More than 90 fifth- through ninth-graders tackled real-world problems and learned how to make a difference in their communities when they attended the second annual iEngage camp in the Baylor School of Education (SOE). The camp was Aug. 11-15 on the Baylor campus.
Campers identified a community problem, collected data, proposed a solution and then advocated for their plan. And their plans were big—including the improvement of school lunches, and anti-drug, anti-poverty and anti-hunger programs.
“iEngage empowers youth to be change agents and teaches them that they do have a voice,” said Dr. Karon LeCompte, iEngage co-creator and assistant professor of curriculum and instruction in Baylor SOE.
iEngage is a continuation of the research of LeCompte and Dr. Brooke Blevins, co-creator of the camp and assistant professor of curriculum and instruction, researching and implementing iCivics in Midway and Waco Independent School Districts. iCivics is a free online website founded by retired Supreme Court Justice Sandra Day O’Connor that teaches civics concepts using 16 educational games. Playing iCivics games was integrated into the camp, and Blevins and LeCompte collected student data for further research.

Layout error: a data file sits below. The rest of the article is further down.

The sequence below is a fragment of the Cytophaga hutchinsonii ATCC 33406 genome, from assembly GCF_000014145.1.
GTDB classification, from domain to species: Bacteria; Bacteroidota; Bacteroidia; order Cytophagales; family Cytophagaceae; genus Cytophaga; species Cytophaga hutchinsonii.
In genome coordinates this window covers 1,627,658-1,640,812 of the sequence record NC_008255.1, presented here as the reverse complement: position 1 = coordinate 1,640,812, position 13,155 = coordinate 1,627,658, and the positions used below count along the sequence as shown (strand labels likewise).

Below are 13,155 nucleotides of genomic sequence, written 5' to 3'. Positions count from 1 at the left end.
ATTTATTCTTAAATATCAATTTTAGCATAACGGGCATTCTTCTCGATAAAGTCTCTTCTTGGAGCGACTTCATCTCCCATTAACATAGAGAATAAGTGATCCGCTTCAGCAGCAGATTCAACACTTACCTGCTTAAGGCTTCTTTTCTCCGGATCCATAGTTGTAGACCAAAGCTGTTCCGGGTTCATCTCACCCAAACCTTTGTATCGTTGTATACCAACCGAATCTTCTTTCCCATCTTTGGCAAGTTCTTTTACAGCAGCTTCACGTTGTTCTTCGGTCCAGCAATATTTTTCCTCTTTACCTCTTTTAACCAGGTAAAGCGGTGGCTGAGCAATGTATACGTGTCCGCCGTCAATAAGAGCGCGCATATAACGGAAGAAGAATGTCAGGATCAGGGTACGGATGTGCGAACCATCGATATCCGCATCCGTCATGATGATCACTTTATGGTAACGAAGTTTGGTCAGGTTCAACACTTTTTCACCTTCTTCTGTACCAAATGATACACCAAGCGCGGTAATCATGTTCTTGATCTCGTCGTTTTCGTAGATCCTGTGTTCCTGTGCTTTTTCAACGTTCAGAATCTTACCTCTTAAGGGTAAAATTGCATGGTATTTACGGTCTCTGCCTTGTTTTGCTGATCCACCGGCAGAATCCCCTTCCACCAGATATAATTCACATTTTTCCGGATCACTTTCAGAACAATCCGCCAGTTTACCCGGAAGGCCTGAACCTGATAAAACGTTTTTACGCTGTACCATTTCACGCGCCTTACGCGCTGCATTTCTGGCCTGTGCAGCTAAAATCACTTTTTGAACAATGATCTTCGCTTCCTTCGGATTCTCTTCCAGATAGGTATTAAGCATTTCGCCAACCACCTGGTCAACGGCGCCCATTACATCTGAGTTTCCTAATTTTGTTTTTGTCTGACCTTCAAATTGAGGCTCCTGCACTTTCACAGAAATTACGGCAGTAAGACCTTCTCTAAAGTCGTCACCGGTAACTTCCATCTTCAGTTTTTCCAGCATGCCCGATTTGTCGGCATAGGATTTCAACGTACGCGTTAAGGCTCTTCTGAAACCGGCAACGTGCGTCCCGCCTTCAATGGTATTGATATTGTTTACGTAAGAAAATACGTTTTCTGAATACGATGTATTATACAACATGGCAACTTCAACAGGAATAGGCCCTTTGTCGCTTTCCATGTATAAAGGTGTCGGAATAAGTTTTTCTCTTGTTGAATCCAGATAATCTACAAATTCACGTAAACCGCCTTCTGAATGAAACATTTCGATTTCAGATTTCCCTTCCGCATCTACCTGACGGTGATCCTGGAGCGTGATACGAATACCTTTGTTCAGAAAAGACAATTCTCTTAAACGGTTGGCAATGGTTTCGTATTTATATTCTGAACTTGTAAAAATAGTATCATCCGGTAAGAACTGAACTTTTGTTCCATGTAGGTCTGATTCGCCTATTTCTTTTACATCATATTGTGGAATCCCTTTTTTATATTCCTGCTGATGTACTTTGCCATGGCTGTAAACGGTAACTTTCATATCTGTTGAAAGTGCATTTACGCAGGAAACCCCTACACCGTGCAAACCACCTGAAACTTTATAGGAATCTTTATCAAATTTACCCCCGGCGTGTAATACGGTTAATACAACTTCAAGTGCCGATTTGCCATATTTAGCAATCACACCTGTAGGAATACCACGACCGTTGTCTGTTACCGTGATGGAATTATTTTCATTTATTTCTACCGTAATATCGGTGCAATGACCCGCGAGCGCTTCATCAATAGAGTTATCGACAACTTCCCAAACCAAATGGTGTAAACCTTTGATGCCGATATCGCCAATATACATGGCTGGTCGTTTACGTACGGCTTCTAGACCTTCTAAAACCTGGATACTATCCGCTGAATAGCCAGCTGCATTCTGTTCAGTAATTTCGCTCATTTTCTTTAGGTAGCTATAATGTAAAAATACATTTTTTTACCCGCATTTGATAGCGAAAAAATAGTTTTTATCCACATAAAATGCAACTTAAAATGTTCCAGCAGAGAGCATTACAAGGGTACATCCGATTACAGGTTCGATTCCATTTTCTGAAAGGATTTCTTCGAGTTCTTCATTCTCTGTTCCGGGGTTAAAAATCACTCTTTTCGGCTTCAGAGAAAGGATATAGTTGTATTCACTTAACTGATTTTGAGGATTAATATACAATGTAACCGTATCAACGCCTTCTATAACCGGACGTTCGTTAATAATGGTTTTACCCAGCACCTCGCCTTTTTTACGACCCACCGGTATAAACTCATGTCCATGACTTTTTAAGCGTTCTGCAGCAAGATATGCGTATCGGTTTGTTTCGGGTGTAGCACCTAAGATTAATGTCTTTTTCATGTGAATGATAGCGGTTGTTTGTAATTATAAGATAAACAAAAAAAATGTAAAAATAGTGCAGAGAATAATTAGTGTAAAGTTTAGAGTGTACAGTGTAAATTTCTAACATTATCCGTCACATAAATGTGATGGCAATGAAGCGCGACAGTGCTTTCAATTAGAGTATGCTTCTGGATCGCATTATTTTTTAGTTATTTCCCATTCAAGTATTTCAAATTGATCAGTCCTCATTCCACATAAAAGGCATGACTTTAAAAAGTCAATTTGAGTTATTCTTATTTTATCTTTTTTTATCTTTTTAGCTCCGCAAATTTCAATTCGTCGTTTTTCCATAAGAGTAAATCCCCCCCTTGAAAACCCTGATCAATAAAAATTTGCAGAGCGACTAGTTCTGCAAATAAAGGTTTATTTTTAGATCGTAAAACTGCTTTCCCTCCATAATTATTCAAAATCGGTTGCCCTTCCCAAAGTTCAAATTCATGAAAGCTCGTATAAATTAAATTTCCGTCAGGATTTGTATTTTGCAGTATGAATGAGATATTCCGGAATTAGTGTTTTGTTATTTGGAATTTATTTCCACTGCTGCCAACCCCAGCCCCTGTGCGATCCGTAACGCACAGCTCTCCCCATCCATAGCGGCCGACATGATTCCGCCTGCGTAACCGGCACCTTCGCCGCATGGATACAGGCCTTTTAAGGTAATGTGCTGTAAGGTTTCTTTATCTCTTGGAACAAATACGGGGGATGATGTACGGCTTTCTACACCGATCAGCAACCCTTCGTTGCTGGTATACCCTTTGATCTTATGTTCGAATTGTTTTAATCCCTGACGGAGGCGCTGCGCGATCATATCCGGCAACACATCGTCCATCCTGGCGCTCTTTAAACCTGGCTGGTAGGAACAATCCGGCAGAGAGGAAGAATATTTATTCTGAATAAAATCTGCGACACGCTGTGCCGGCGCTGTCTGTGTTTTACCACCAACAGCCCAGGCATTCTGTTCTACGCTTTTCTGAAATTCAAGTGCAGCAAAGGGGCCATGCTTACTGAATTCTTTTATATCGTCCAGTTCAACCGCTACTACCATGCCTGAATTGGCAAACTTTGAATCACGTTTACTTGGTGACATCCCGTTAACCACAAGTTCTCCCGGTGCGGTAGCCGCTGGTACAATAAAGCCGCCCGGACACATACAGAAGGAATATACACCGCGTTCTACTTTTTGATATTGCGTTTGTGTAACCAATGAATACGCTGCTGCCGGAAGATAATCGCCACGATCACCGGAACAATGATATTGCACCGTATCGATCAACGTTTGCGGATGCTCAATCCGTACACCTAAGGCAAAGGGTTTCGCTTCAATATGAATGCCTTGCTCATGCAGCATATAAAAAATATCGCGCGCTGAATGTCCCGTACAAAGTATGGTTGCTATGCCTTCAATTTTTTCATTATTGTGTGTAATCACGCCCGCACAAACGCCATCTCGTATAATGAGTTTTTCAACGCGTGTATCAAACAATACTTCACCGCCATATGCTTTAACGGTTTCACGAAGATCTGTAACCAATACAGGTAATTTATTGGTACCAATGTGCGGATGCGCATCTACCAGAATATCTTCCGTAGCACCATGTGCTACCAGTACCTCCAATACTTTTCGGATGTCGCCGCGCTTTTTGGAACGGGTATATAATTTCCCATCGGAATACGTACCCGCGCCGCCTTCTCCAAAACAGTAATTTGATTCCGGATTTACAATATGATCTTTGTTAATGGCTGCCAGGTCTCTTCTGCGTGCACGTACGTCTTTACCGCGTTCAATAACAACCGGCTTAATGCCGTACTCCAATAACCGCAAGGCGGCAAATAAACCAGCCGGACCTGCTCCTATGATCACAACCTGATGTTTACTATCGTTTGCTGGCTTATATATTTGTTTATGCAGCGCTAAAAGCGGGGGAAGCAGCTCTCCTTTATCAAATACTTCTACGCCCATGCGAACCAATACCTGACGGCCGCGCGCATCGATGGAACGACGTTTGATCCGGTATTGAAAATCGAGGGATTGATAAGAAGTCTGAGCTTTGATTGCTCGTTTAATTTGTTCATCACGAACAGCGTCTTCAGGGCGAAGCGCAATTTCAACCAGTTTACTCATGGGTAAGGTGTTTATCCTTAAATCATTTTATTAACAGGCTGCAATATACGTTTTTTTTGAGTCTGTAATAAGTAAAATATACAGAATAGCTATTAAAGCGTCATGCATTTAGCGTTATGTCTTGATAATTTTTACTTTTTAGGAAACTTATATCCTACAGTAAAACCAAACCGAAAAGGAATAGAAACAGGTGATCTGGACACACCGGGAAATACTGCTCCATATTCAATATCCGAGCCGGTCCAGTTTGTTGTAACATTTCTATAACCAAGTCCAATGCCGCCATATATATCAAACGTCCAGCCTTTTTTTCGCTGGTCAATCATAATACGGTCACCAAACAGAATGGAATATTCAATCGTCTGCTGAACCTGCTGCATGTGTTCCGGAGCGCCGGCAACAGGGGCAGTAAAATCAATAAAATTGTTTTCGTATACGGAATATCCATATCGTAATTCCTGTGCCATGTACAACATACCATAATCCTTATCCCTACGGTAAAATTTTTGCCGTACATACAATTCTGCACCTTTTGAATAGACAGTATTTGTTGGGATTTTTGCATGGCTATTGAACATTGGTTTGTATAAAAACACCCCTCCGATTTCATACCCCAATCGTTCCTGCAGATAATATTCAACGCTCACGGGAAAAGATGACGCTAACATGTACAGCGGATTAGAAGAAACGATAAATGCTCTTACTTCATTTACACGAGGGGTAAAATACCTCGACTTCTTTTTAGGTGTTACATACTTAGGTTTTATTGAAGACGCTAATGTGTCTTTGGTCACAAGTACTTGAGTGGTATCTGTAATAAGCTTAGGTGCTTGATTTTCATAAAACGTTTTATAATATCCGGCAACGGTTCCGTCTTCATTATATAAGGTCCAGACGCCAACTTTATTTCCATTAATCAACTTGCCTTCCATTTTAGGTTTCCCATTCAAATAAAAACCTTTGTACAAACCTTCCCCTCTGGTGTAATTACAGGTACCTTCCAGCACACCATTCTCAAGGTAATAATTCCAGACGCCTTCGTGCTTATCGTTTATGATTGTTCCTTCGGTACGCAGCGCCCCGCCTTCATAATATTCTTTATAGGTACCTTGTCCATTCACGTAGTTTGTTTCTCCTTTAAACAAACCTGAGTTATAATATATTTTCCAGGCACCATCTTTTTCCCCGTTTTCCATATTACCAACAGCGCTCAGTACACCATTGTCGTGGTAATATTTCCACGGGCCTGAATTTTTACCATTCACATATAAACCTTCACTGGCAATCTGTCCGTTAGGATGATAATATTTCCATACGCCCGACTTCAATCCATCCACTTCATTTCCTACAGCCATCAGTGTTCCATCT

The camp focused on local issues, and campers heard from a city council member, the Waco city manager and U.S. Rep. Bill Flores. Representatives from local nonprofits attended and taught students about community needs. Campers also visited the Baylor Law School, where lawyers and a judge demonstrated how argumentation and the judicial system are integral to civic action.
The camp is free, funded by a grant from the Hatton W. Sumners Foundation.
Students displayed their projects at a community fair on Friday, where they showed videos, murals, billboards and poetry they had produced.
“I am always encouraged and amazed at the quality of work these young people produce, at how articulate and thoughtful they are,” Blevins said. “If we want our future leaders to be educated, to be informed and to take action, we have to start at this young age. I believe Baylor University and the School of Education are on the forefront of doing just that.”